- If the HR function doesn't modernize its approach to workforce planning, it will rapidly become irrelevant, most HR executives (57%) in a recent KPMG International survey said.
- Those who thrive will be "pathfinding" HR departments — those that can simultaneously shape the workforce of the future, design a purpose-led culture, create a strong employee experience and generate insights from data.
- The survey also revealed that pathfinding organizations are five times more likely to have a dedicated HR role focused on culture and purpose. These HR professionals also were three times more likely to identify employee experience as a strong priority for their organization.
While future workforce planning may never feel like the most pressing issue of the day, HR professionals must make time for such strategic thinking, experts previously told HR Dive.
Company leaders are increasingly looking to talent professionals for strategic planning, and HR can't afford to ignore the call. Getting into the weeds of the day-to-day can be appealing on some level, Beth Kelly, president of HR Collaborative said, but HR must commit to working on big-picture issues — first.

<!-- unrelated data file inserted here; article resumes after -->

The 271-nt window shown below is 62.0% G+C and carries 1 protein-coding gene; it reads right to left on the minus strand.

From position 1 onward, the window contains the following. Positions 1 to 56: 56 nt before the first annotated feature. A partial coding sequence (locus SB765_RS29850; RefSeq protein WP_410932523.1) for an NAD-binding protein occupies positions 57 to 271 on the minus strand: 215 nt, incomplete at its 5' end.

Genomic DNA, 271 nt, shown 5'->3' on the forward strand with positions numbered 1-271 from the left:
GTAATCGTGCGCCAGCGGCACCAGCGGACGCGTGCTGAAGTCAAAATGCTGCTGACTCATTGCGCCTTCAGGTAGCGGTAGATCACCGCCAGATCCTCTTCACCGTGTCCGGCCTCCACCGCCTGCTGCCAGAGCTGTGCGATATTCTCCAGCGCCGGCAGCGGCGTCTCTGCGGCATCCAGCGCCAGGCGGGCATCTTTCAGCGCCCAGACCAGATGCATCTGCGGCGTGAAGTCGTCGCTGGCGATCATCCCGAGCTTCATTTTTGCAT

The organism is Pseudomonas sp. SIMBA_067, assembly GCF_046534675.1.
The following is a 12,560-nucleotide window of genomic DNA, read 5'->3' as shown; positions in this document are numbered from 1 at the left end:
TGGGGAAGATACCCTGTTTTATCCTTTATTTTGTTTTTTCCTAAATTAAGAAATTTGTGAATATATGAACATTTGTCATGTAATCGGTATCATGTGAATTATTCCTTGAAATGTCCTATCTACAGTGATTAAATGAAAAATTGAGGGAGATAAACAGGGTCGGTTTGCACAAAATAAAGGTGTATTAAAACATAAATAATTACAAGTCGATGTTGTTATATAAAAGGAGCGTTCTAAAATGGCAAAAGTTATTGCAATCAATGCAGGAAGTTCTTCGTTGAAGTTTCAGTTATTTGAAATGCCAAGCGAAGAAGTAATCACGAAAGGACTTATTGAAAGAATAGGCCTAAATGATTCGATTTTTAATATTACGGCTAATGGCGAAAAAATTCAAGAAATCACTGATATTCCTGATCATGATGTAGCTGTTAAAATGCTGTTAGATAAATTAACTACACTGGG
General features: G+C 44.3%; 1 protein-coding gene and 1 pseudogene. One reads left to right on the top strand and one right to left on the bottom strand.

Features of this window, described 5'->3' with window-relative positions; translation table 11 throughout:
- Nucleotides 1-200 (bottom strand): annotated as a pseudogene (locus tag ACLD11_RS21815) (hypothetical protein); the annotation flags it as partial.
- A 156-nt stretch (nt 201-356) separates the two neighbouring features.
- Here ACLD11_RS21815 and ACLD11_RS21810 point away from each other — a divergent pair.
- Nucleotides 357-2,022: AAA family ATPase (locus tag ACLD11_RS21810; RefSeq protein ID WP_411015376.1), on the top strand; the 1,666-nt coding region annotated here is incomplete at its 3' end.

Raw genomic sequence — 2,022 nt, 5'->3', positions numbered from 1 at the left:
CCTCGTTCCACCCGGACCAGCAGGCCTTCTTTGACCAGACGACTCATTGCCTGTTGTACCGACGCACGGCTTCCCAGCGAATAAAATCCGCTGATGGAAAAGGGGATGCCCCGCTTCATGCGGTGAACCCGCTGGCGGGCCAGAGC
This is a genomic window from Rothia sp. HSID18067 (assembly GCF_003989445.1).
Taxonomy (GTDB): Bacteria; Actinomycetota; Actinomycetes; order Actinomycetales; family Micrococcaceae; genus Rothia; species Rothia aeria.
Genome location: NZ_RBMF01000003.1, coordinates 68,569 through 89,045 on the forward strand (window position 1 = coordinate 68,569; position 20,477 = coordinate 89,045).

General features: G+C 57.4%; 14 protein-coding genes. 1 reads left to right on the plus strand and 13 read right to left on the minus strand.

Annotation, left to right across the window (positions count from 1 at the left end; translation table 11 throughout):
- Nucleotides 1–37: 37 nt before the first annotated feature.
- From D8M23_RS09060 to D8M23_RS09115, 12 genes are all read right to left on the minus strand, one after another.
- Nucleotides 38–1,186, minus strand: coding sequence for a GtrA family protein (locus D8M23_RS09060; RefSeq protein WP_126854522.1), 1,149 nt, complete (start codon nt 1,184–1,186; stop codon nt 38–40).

It's crucial the HR pros make time to upskill themselves, too. As KPMG noted, the ability to derive actionable insights from data will be necessary to maintain relevance. A 2018 study agrees: The use of tech and analytics is a common feature of top HR departments, The Hackett Group concluded. Resources, however, are a barrier to this, many say, leaving it up to HR pros to advocate for themselves and make the case for such investments.